The increasingly pressing need for effective alternatives to prescription opioid medications for the management of pain fueled the passage of the provision.
In over a three year effort, a number of additional organizations and individuals pooled resources to ensure passage of the bill, including: the Minnesota Department of Human Services’ Health Services Advisory Council, led by Jeff Schiff, MD, and Ellie Garret, JD, which authorized the state to seek to increase use of non-pharmacological, non-invasive pain therapies among Medical Assistance recipients; the Institute for Chronic Pain; Courage Kenny Rehabilitation Institute; State Representatives Matt Dean, Dave Baker, Mike Freiberg, and State Senator Chris Eaton. To our knowledge, with the passage of the bill, Minnesota became the first state in the nation in recent history to pay for an interdisciplinary chronic pain rehabilitation program in a viable manner through Medical Assistance.
The problem until now
Interdisciplinary chronic pain rehabilitation programs are a traditional, empirically-supported treatment for people with chronic pain conditions. The focus of the care is to assist patients in acquiring the abilities to successfully self-manage pain without the use of opioid medications and return to work or other meaningful, regular activity. Multiple physical and psychological therapies performed on a daily basis for three to four weeks constitute typical chronic pain rehabilitation programs. An interdisciplinary staff of pain physicians, pain psychologists, physical therapists, nurses, social workers and others deliver the different therapies. Research over the last four decades has shown that such programs are highly effective (Gatchel & Okifuji, 2006). Indeed, in 2014, the American Academy of Pain Medicine dubbed such programs the “gold standard” of care for those with chronic pain.
Despite the long-standing research base supporting its effectiveness, interdisciplinary chronic pain rehabilitation programs have historically faced obstacles to obtain adequate insurance reimbursement (Gatchel, McGreary, McGreary, & Lippe, 2014). Component therapies within such programs, when billed on a per therapy basis, are commonly reimbursed at below cost or not reimbursed at all. These low rates of reimbursement make it unviable for chronic pain rehabilitation programs to survive if they accept such reimbursement.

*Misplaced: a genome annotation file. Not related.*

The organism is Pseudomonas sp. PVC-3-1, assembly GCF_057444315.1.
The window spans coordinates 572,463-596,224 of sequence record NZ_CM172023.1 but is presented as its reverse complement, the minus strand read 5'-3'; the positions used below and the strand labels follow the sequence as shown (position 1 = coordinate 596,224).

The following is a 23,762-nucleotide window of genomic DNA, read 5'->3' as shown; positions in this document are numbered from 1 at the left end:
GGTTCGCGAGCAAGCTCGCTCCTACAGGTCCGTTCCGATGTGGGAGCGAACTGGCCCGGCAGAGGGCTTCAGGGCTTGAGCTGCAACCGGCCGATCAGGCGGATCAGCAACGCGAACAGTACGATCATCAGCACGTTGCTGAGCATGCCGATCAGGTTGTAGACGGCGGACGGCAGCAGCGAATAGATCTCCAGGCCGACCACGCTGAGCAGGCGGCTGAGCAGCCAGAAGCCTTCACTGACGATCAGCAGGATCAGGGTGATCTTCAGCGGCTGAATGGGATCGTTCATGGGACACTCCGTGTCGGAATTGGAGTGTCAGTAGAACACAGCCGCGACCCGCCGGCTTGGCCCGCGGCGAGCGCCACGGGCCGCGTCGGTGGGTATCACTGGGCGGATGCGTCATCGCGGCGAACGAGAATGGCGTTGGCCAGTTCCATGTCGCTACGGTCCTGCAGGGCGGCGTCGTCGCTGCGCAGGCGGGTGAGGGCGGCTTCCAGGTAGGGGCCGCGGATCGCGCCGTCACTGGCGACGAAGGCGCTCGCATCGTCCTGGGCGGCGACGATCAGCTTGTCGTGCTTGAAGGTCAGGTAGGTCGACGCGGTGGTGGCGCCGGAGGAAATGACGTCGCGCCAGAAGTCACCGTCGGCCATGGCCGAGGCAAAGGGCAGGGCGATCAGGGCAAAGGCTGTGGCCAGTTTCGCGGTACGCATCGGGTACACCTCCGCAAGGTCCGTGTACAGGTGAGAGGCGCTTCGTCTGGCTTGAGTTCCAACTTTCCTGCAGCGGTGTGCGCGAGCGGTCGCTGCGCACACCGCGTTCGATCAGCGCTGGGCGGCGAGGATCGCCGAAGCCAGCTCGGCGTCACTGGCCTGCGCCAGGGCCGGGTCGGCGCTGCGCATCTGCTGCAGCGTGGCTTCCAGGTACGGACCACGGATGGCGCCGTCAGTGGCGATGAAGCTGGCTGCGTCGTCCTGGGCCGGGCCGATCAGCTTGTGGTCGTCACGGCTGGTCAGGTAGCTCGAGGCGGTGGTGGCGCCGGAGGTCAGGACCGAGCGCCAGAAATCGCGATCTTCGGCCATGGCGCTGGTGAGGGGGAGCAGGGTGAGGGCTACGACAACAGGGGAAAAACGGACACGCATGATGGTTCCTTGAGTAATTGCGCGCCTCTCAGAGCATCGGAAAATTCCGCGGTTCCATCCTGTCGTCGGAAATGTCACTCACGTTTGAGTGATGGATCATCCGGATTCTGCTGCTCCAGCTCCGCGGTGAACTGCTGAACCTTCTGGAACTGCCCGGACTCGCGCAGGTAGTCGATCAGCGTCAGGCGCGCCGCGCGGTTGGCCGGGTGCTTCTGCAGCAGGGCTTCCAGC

Historically, chronic pain rehabilitation programs have gotten around this problem by repetitively proving their superior outcomes through research and using this research to negotiate “bundled” payment arrangements with individual insurers within each state. The bundled payment is typically one fee for all the services delivered over an agreed upon time frame (usually, as indicated, for three to four weeks). Worker’s compensation and most commercial insurers pay for chronic pain rehabilitation programs in this manner.
State Medical Assistance programs over the last few decades have refrained from negotiating such bundled payment arrangements, due to lack of legislative authority to provide such arrangements. As a result, they’ve pursued more customary reimbursement practices. As indicated, though, such customary reimbursement effectively makes accepting the public health insurance unviable for interdisciplinary chronic pain rehabilitation programs. As a result, recipients of Medical Assistance were cut off from being able to receive this effective form of chronic pain management for many years.
During this time, society has also witnessed the onset of alarming epidemics of opioid-related addiction and death (CDC, 2017; SAMHSA, 2016). It is generally accepted that the impetus for these epidemics has been the large-scale adoption of the practice of prescribing opioid medications for acute and chronic, benign pain that began late last century and continues to this day.
These epidemics have led to increasing societal demand for safe, effective non-opioid options for the management of pain.
With the passage of the Minnesota bill, patients who have state-funded Medical Assistance insurance within Minnesota can now obtain chronic pain management that effectively helps them eliminate the need for opioid medications and return to work or other valued life activities, such as returning to school, job re-training or volunteering.
Not just a local problem